The Hebrew Poetry group at Temple Micah (DC) is exploring some works of Chaim Nachman Bialik (1873–1934; also: Haim or Hayim). So I have recently discovered “The Talmud Student,” one of his most famous poems. I find it fascinating and powerful. But it leaves me with one large question I’m hoping someone(s) can help me answer.
Some read this poem as pure ode to Talmud study:
The ideal Torah student is constantly studying. His is the image portrayed by the great poet Chaim Nachman Bialik in his masterpiece, HaMatmid [The Talmud Student]. There he describes the night and day devotion of the young man to his studying task in moving and inspiring terms. For Bialik, himself once a yeshiva student, the “Matmid” is the true hero of Jewish history.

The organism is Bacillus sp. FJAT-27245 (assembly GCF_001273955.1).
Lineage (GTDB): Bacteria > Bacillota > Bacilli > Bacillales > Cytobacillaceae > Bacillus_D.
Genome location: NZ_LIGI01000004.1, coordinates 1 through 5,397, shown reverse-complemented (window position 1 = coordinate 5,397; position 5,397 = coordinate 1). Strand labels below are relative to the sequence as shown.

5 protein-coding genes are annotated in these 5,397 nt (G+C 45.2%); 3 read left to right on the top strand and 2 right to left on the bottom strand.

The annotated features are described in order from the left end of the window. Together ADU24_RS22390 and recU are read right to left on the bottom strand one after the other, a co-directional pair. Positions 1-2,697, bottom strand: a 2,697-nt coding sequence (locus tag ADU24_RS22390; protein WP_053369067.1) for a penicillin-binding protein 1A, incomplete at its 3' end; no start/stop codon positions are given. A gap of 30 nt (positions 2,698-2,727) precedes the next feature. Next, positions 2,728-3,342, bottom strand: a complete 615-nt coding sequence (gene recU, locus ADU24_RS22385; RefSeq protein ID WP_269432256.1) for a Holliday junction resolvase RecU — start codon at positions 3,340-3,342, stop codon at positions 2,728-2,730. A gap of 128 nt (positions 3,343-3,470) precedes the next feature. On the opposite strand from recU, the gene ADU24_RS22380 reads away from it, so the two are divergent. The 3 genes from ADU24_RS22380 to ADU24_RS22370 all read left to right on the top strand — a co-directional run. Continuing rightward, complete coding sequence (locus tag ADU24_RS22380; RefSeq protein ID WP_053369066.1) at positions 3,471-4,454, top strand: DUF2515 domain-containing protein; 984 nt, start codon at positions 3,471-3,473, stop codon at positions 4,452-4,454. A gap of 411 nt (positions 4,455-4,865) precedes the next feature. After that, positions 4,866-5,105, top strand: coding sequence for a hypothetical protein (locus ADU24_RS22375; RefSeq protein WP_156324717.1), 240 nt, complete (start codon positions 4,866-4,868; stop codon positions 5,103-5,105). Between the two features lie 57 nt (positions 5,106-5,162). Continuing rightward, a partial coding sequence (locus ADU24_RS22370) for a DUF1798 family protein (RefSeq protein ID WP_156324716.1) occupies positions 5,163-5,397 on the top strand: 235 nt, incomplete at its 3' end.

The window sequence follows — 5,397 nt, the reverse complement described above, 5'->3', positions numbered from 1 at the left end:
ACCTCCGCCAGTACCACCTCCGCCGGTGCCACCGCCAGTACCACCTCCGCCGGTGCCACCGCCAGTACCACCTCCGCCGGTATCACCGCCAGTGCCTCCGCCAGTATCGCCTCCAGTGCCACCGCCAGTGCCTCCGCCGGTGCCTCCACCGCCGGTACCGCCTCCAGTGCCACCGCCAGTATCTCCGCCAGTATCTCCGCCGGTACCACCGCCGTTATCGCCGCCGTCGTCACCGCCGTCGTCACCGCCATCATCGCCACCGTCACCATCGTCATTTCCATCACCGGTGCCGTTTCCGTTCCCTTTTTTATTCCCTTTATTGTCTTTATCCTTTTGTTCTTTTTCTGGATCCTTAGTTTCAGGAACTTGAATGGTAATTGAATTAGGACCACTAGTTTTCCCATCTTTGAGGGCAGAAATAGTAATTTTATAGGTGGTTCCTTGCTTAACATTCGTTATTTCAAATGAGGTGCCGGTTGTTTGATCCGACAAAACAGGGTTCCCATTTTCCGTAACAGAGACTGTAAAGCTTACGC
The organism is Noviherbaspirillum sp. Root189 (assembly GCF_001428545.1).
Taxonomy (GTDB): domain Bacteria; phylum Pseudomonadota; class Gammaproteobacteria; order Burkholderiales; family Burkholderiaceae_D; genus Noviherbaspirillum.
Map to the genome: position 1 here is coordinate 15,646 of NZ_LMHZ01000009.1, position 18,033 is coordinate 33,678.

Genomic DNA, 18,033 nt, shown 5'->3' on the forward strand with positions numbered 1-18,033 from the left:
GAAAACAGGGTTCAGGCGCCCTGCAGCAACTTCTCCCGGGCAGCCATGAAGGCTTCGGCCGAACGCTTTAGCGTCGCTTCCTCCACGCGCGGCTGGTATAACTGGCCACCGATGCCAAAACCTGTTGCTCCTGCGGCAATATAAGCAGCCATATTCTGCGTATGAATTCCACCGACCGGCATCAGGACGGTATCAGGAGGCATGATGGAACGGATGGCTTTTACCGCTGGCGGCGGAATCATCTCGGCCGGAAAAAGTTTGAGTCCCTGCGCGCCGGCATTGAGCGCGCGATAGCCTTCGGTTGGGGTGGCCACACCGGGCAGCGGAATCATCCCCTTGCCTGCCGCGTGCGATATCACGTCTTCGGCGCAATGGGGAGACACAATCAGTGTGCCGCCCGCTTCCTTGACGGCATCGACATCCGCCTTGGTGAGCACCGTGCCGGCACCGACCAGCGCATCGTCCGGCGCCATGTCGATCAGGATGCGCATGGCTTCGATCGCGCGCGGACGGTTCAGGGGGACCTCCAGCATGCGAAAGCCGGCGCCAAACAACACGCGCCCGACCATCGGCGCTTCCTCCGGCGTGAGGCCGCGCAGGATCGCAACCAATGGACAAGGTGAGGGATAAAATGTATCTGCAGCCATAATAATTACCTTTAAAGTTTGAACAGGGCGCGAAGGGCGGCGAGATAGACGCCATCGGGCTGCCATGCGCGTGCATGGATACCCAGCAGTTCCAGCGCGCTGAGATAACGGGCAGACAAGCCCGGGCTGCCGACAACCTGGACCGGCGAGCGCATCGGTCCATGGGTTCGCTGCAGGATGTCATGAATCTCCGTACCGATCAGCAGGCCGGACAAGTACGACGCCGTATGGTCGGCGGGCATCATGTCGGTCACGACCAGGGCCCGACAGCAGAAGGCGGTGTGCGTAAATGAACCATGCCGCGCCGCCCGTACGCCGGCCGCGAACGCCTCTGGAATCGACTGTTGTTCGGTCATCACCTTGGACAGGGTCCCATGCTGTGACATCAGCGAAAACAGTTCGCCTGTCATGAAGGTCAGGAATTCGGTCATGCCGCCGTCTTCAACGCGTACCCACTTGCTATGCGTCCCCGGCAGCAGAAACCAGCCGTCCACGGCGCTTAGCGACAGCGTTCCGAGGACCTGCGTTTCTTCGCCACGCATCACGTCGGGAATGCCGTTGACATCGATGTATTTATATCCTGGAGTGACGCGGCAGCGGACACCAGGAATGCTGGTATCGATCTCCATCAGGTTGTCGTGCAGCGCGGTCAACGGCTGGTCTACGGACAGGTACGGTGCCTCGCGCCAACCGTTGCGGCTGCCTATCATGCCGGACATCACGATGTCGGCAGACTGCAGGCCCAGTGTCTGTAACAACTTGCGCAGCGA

— Rabbi Tzvi Hersh Weinreb, VP emeritus of the Orthodox Union
It is also, perhaps more commonly, read as a statement of “great ambivalence” toward the way life in the Lithuanian yeshiva of the late 19th Century CE. (See, e.g., this Jewish Virtual Library note.)
The poem is frequently understood as referencing concerns about insularity in the yeshiva world, as in this contemporary opinion piece by Shmuel Winiarz.
Continue reading What’s Wrong with this Picture?